PARIS/BERLIN (Reuters) - Luxury carmaker Audi will introduce Valeo’s (VLOF.PA) micro-hybrid “stop-and-start” systems in its RS5 sports coupe, sources told Reuters, in a sign that the Paris-based supplier may be tapping new premium demand for the fuel-saving technology.
The contract with Volkswagen’s (VOWG_p.DE) upscale Audi division underlines increased spending by automakers on technology designed to reduce carbon dioxide emissions, in response to tightening standards and testing regimes.
Volkswagen and Valeo both declined to comment.
Unlike a typical alternator, which converts engine torque to electricity to power a vehicle’s circuitry and charge its battery, the starter-alternator can also re-start the engine in a fraction of a second.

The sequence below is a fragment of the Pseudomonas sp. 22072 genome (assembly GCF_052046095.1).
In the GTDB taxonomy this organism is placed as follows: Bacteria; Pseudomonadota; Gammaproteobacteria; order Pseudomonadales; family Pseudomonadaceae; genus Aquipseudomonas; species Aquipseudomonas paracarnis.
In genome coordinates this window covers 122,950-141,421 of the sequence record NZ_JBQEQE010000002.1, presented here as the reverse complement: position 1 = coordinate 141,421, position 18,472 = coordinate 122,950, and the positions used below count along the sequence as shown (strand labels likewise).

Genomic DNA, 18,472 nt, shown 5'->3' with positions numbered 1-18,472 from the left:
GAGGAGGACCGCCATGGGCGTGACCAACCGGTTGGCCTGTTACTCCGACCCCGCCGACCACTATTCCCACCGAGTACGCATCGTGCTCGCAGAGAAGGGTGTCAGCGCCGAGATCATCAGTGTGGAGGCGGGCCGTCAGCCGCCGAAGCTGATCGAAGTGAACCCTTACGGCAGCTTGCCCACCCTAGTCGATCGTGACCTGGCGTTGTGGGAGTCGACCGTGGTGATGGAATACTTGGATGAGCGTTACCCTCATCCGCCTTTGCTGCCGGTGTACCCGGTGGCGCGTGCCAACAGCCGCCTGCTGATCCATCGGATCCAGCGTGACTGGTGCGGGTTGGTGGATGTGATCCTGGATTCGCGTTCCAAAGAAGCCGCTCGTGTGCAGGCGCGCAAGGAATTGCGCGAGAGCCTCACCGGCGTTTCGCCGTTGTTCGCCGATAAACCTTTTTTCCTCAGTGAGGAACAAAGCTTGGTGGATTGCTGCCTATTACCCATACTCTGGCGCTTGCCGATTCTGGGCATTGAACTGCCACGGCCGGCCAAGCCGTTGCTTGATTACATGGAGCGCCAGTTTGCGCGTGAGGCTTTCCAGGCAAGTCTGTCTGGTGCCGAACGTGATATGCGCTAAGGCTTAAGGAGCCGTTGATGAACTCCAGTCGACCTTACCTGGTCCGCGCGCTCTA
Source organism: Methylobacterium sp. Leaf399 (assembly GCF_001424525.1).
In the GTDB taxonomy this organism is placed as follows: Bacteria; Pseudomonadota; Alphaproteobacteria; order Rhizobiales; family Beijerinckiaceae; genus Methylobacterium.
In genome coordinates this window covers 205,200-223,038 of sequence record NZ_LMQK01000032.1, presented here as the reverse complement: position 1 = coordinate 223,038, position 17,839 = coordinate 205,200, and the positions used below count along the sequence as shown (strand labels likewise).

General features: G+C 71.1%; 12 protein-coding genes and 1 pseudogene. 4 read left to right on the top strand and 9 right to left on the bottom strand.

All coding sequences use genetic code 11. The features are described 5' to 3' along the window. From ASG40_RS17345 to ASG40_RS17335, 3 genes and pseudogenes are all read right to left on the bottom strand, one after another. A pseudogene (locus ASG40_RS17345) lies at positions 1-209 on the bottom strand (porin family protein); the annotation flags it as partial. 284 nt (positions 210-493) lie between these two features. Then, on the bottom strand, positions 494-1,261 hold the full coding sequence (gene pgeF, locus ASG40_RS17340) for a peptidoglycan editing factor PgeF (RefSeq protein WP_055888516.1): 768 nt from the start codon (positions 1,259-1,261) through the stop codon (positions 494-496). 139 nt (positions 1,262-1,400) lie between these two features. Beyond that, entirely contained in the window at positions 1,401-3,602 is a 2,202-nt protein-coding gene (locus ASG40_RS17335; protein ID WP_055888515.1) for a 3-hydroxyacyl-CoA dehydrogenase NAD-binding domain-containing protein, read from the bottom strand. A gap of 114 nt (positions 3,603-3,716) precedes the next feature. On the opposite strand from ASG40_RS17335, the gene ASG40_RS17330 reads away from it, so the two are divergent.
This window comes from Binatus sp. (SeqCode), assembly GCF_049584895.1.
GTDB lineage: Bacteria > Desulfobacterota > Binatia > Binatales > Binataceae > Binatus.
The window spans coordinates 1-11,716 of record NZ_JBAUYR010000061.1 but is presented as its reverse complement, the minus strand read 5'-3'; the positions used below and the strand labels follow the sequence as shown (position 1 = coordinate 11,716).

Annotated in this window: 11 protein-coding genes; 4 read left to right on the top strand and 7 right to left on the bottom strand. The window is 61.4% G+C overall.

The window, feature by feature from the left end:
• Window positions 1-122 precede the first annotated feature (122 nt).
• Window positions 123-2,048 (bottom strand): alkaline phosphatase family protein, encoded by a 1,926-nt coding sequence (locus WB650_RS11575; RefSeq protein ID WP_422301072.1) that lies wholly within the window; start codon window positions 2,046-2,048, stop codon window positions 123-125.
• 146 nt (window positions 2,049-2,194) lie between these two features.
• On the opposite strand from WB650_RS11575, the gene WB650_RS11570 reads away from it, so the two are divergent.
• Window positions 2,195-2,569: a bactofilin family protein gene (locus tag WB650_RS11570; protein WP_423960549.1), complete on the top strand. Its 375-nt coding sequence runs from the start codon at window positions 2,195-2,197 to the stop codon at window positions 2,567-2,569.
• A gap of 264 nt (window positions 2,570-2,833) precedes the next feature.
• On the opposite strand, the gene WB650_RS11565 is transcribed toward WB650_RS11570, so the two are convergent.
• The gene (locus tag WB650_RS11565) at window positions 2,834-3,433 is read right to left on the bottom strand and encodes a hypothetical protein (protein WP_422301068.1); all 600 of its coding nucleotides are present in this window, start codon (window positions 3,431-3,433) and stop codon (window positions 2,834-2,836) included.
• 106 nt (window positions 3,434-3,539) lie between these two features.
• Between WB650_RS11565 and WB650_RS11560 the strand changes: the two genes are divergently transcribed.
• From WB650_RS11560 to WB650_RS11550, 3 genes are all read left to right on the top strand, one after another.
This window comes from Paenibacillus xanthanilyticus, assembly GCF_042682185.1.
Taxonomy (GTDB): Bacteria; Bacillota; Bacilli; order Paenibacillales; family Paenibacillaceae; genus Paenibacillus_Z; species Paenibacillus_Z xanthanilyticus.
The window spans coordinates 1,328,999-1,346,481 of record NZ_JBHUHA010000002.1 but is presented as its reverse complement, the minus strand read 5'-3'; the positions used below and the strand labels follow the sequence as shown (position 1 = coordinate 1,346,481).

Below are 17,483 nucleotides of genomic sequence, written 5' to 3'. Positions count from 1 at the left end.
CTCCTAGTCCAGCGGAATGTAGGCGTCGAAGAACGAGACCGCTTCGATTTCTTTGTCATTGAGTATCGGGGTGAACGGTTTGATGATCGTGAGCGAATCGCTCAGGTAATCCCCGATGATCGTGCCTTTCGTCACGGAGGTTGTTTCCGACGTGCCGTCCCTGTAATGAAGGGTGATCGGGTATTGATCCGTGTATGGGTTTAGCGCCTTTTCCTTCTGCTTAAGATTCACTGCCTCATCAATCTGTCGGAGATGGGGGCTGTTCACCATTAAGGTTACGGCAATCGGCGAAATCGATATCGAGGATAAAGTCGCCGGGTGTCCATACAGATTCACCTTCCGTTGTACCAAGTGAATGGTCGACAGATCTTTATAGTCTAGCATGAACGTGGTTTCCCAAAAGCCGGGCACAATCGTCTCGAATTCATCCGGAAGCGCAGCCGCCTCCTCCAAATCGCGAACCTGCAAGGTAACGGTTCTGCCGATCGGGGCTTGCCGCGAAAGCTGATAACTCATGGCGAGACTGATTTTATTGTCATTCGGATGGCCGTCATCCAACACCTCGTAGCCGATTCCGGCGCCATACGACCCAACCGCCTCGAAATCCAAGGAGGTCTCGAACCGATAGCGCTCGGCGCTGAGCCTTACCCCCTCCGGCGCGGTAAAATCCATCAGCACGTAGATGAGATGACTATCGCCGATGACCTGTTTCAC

The Valeo system delivers fuel savings of up to 15 percent by automatically shutting down the engine whenever a car is halted by a red light or traffic, with an in-step reduction of CO2 and pollution emissions in congested cities.
First introduced in 2004, the so-called “i-StARS” technology is a flagship product of Valeo’s 4 billion euro ($4.6 billion)propulsion systems division, with 3 million units sold.
But launch customer PSA Group (PEUP.PA) and other volume manufacturers have since dropped it from new models in favor of beefed-up starter motors, a cheaper though less efficient stop-and-start solution.
The i-StARS system is beginning to find new markets, however, Valeo boss Jacques Aschenbroich told Reuters. “Demand for it is continuing to grow significantly,” the CEO said, predicting double-digit percentage sales rise.
With the mild-hybrid RS5, which went on sale this month in Germany and in France next week, Audi becomes the first German premium brand to use the technology on its current vehicle lineup.
Writing by Laurence Frost; editing by Susan Thomas